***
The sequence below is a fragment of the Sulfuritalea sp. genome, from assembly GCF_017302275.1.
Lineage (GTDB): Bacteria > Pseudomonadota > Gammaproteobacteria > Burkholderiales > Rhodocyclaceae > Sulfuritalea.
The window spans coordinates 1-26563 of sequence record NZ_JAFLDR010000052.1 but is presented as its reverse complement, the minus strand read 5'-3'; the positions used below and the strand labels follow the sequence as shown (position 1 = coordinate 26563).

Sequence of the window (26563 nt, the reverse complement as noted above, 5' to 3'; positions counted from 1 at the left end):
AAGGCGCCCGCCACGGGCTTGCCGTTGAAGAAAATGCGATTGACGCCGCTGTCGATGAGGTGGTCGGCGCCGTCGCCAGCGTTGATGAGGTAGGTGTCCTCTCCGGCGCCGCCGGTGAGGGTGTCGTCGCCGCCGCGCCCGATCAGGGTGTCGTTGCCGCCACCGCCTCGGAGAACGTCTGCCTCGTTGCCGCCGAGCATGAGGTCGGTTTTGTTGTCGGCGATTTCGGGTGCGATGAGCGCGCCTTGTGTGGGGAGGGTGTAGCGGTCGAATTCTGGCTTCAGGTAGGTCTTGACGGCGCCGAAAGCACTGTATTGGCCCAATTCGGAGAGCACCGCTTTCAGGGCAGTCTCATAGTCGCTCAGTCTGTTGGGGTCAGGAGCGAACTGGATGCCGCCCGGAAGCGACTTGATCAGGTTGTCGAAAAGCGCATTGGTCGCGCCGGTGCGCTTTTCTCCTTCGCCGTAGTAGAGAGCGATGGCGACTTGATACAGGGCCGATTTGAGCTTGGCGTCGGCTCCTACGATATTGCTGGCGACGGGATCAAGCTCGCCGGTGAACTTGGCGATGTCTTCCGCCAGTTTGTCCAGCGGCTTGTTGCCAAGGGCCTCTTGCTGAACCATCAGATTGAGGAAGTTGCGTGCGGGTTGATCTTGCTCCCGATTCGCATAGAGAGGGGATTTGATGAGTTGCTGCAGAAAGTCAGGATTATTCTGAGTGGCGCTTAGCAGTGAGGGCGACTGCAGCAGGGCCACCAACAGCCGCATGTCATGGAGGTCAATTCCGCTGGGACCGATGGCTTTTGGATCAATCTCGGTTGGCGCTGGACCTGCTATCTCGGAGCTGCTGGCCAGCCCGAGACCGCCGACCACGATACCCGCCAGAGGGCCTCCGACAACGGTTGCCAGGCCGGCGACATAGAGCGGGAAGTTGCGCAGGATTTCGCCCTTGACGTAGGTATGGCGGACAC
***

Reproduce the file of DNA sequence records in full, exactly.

The sequence below is a fragment of the Sulfuritalea sp. genome, from assembly GCF_017302275.1.
Lineage (GTDB): Bacteria > Pseudomonadota > Gammaproteobacteria > Burkholderiales > Rhodocyclaceae > Sulfuritalea.
The window spans coordinates 1-26563 of sequence record NZ_JAFLDR010000052.1 but is presented as its reverse complement, the minus strand read 5'-3'; the positions used below and the strand labels follow the sequence as shown (position 1 = coordinate 26563).

Sequence of the window (26563 nt, the reverse complement as noted above, 5' to 3'; positions counted from 1 at the left end):
AAGGCGCCCGCCACGGGCTTGCCGTTGAAGAAAATGCGATTGACGCCGCTGTCGATGAGGTGGTCGGCGCCGTCGCCAGCGTTGATGAGGTAGGTGTCCTCTCCGGCGCCGCCGGTGAGGGTGTCGTCGCCGCCGCGCCCGATCAGGGTGTCGTTGCCGCCACCGCCTCGGAGAACGTCTGCCTCGTTGCCGCCGAGCATGAGGTCGGTTTTGTTGTCGGCGATTTCGGGTGCGATGAGCGCGCCTTGTGTGGGGAGGGTGTAGCGGTCGAATTCTGGCTTCAGGTAGGTCTTGACGGCGCCGAAAGCACTGTATTGGCCCAATTCGGAGAGCACCGCTTTCAGGGCAGTCTCATAGTCGCTCAGTCTGTTGGGGTCAGGAGCGAACTGGATGCCGCCCGGAAGCGACTTGATCAGGTTGTCGAAAAGCGCATTGGTCGCGCCGGTGCGCTTTTCTCCTTCGCCGTAGTAGAGAGCGATGGCGACTTGATACAGGGCCGATTTGAGCTTGGCGTCGGCTCCTACGATATTGCTGGCGACGGGATCAAGCTCGCCGGTGAACTTGGCGATGTCTTCCGCCAGTTTGTCCAGCGGCTTGTTGCCAAGGGCCTCTTGCTGAACCATCAGATTGAGGAAGTTGCGTGCGGGTTGATCTTGCTCCCGATTCGCATAGAGAGGGGATTTGATGAGTTGCTGCAGAAAGTCAGGATTATTCTGAGTGGCGCTTAGCAGTGAGGGCGACTGCAGCAGGGCCACCAACAGCCGCATGTCATGGAGGTCAATTCCGCTGGGACCGATGGCTTTTGGATCAATCTCGGTTGGCGCTGGACCTGCTATCTCGGAGCTGCTGGCCAGCCCGAGACCGCCGACCACGATACCCGCCAGAGGGCCTCCGACAACGGTTGCCAGGCCGGCGACATAGAGCGGGAAGTTGCGCAGGATTTCGCCCTTGACGTAGGTATGGCGGACAC